#3 hold insurers and medical providers to a standard. Want to bet that Minnesota’s standards are more favorable to the patient than Texas?

    Not familiar enough to comment on #4

  4. Matt says:

    What’s funny is the assumption that I need the state of Minnesota to represent me with a corporation. If in your example I purchased insurance through Mutual of Albuquerque I assume there would be a contract in place stating how and why they could drop me “for any reason.” If there wasn’t a contact in place I wouldn’t sign up.

    Let me give you a MUCH better example. Progressive insurance is the fastest growing auto insurance company in the United States mostly because of their direct to consumer no-nonsense low cost coverage. However, they are also one of the highest rated insurance companies for coverage, if they weren’t then people wouldn’t be switching over to them. What I’m saying is that in a free market if one insurance company decided to just drop customers or not reimburse claims, the individuals would change companies and the market would correct.

    That goes for age requirements and ailments that are covered, if there’s demand for those services then companies are going to provide them, we don’t need to have it legislated.

    So, if Minnesota wants to have laws that require certain mandates within the state that’s fine, but let me purchase my insurance from a state that requires personal responsibility in knowing my service in exchange for lower costs and better service.

  5. dunnski57 says:

    I guess that I just have a problem with a person’s health and health care being a profit and loss decision of a corporation.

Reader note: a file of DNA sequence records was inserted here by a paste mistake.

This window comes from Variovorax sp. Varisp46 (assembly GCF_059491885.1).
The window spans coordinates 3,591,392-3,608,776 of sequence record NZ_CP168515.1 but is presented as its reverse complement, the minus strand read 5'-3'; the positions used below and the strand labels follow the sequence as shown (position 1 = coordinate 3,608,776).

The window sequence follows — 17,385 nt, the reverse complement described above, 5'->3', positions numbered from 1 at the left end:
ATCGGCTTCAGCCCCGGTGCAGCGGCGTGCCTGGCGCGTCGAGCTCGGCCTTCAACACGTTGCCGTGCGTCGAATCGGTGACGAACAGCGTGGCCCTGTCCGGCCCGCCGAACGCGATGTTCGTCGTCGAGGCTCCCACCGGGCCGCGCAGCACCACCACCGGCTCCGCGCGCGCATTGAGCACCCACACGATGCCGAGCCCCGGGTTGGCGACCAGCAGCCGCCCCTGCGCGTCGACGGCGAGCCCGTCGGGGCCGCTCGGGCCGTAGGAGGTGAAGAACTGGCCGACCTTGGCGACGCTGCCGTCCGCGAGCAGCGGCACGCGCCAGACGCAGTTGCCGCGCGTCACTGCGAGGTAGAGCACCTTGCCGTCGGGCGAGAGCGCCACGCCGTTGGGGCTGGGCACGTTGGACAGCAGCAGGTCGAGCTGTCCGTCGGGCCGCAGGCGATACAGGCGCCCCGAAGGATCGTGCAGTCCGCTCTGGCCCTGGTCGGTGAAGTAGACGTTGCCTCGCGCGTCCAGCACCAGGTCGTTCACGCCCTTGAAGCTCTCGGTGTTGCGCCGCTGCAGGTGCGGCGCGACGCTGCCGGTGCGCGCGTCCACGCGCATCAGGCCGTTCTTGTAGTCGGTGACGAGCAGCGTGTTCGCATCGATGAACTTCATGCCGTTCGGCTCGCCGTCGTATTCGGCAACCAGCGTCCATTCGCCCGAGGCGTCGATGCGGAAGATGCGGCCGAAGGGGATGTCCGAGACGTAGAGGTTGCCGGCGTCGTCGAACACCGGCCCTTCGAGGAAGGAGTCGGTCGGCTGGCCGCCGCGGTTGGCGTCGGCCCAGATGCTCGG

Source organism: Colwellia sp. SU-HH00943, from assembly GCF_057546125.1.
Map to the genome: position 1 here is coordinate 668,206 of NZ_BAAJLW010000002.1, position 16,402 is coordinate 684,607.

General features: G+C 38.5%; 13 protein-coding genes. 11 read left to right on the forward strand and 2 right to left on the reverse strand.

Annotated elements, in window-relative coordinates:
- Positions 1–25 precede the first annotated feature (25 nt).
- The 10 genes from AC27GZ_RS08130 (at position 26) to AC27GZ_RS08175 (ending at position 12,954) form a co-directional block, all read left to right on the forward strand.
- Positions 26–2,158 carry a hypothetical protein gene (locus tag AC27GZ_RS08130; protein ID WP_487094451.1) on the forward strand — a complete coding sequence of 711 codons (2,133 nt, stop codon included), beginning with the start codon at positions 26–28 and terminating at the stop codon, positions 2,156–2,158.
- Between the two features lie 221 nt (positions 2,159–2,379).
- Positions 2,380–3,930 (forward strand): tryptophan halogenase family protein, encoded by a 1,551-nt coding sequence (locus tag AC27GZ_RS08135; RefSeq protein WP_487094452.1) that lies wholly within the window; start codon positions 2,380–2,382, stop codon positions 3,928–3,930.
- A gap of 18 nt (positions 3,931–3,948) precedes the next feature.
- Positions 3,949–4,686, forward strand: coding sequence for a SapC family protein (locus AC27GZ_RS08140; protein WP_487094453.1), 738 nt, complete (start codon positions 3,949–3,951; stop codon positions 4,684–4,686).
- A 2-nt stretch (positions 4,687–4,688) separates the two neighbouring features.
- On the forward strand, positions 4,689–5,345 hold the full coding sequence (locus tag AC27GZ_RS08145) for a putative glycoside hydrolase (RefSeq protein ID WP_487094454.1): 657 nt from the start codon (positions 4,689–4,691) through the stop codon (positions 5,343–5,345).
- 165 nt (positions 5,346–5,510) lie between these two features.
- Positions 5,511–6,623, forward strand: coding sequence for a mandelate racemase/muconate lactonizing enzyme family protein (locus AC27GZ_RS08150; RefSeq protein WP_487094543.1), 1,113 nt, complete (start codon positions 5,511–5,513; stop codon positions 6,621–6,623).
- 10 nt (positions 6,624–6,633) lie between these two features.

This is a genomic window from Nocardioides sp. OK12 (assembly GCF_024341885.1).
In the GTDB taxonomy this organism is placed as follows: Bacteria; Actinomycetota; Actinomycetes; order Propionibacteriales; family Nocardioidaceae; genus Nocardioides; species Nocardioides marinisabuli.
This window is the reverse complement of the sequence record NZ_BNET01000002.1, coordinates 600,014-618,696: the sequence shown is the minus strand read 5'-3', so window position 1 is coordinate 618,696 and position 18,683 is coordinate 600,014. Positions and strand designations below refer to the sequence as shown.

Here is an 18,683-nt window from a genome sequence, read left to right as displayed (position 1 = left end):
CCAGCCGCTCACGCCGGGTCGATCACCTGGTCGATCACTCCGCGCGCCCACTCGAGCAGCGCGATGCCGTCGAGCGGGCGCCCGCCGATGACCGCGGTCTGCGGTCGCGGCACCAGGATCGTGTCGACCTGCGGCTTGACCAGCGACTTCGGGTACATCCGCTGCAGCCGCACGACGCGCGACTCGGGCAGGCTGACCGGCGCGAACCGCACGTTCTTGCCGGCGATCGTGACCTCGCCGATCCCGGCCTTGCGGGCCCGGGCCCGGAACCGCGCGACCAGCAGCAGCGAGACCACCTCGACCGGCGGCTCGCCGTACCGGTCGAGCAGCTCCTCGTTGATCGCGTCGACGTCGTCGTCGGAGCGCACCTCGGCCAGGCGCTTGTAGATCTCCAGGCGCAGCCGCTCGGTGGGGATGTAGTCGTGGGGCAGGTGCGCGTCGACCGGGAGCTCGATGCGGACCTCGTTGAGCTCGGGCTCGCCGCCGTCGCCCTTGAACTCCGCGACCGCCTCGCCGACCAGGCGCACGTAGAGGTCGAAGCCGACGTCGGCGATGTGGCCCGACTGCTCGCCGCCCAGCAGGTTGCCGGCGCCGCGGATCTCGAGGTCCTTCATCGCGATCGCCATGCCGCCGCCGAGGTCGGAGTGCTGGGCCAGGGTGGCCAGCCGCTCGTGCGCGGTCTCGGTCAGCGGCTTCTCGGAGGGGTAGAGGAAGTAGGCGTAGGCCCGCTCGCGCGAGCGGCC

Just doesn’t seem right.

  6. dunnski57 says:


    found this on line. thought you might be interested:

    So what does selling coverage across state lines actually mean? Simply that an insurer could sell their product to any person in any state. Theoretically, this would mean consumers have a much greater range of insurers from which to choose, meaning increased competition and lower premium costs. However, there are some wider implications.

    The fact is, such a change may end up benefiting only those who are young, fit, and healthy – people who are low-risk in the eyes of insurers, and who can have their pick of policies. Anyone who is moderate or high risk will eventually find that getting affordable insurance, or perhaps even any insurance at all, becomes much harder.

    This may seem counter-intuitive. After all, surely opening up the market will mean everyone has a better shot at getting affordable insurance. The problem is, however, to an insurance company risk is still risk. The perceived risk of an individual who is fifty years old, overweight, and a smoker won’t decrease just because that individual can buy insurance anywhere in the country.

    And if an insurance company can offer cheap premiums to entice low-risk people from all over the country, they’re that much less likely to continue offering any type of insurance to higher-risk individuals.